Kit Blog

The rest of the world forgets about Neglected Tropical Diseases. Thank you for seeing this need.

22 Sep 2016 | Author: Andrew Hateley-Browne

Neglected tropical diseases are a collection of eighteen devastating diseases. Leprosy is just one of them. Many of the diseases have confusing, unpronounceable names. This hasn’t exactly helped them get noticed by generous people willing to help out. So thank you for noticing this need. They are all caused by tiny creatures that damage the human body: bacteria, protozoans (single-celled animal-like creatures), worms and viruses. Leprosy is caused by the bacteria M.leprae and M.lepromatosis. The other diseases caused by bacterias are Buruli ulcer, Leprosy, Mycetoma, Trachoma and Yaws. Protozoans are the cause of Chagas disease, Leishmaniases and Sleeping sickness (Human African trypanosomiasis). Worms cause Echinococcosis, Foodborne trematodiases, Lymphatic filariasis, Schistosomiasis, Taeniasis and neurocysticercosis, Guinea worm disease (Dracunculiasis), River blindness (Onchocerciasis) and Soil-transmitted helminthiases. Viruses cause Dengue and Chikungunya, and Rabies. Australians don’t have to worry about these neglected tropical diseases too much. We generally have access to a robust health system and good living conditions–all factors that can keep outbreaks at bay. They still pop up here on occasion though. But they don’t need to be an urgent domestic priority for Australia.

Unchecked, these diseases debilitate, deform, blind and kill millions of people every year.

For people in other countries, they’re not as easy to manage. Neglected tropical diseases disproportionately affect the most vulnerable people on earth. People that live in remote, rural areas, or urban slums. People with poor health literacy and limited access to health services. People without sanitation, clean water, and living in poor conditions. People who live in conflict zones or natural disasters. People living in tropical or sub-tropical environments. Around 70% of people affected by neglected tropical diseases are children. These shared factors mean that when someone is affected by any one neglected tropical disease, they’re often affected by another one too. In fact, every low-income country is simultaneously affected by at least five different neglected tropical diseases. Unchecked, these diseases debilitate, deform, blind and kill millions of people every year. This only further stunts economies, keeping people in the poverty that makes them vulnerable. It’s a tragic cycle.

But when people help fight neglected tropical diseases, the results are incredible because the tools are generally so inexpensive. There have been some incredible successes. There’s every reason to stay optimistic. Right now researchers are developing a new drug that could treat three neglected tropical diseases: Chagas disease, Leishmaniasis and Sleeping sickness. This new treatment could save the 50,000 people who die from these diseases each year. River blindness is on its way out of existence. Other researchers are now trialling a leprosy vaccine in humans and others are exploring ways to disrupt pathogenic bacteria, like those that cause leprosy, and its ability to function. It’s too early to say what this research will mean on the field, but these types of tests are exciting and can spark world-transforming developments.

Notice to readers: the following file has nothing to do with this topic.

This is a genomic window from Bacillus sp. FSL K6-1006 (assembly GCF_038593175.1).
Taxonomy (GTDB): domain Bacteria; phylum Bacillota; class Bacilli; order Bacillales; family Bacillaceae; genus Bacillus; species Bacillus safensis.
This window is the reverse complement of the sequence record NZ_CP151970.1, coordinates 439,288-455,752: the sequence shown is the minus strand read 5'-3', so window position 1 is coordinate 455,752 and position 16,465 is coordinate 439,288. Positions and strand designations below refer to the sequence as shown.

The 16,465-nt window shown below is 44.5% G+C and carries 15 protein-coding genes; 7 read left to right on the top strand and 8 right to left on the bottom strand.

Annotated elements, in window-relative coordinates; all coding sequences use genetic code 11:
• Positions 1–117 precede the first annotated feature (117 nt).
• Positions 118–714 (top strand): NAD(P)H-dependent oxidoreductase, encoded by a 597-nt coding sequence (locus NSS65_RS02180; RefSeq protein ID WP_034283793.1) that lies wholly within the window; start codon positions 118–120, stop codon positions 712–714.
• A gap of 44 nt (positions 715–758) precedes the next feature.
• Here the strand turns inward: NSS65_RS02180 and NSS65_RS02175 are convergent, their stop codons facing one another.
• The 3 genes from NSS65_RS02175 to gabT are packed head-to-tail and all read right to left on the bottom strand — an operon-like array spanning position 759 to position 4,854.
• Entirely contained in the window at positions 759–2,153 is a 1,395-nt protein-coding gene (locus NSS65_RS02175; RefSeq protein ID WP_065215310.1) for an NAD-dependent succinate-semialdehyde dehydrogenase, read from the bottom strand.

Around 70% of people affected by neglected tropical diseases are children.

Strategies for dealing with neglected tropical diseases have long emphasised the development and mass administration of drugs. These remain an important part of our work against neglected tropical diseases.

It’s also important that drugs are integrated with other initiatives that help sustainably reduce the burden of disease. These include the building up of health systems, improving sanitation facilities and increasing access to clean water, developing local economies, educating communities and training health workers to identify diseases in the field.

Your projects obviously help people affected by leprosy. But by improving living conditions and developing local communities, you’re also safeguarding people from being vulnerable to other neglected tropical diseases. Self-care for people affected by leprosy can also prevent disability caused by these other diseases. In Timor Leste and Nigeria you’re also directly helping people affected by Lymphatic Filariasis and Buruli ulcer. In Nigeria you’re also helping target other neglected tropical diseases like Guinea worm, River blindness and Schistosomiasis.

The fight against neglected tropical diseases will be won. Until that time, diagnosing, treating and rehabilitating those affected by neglected tropical diseases will remain a global responsibility. It’s also one that everyone can support. You’re already fighting these diseases. Thank you.

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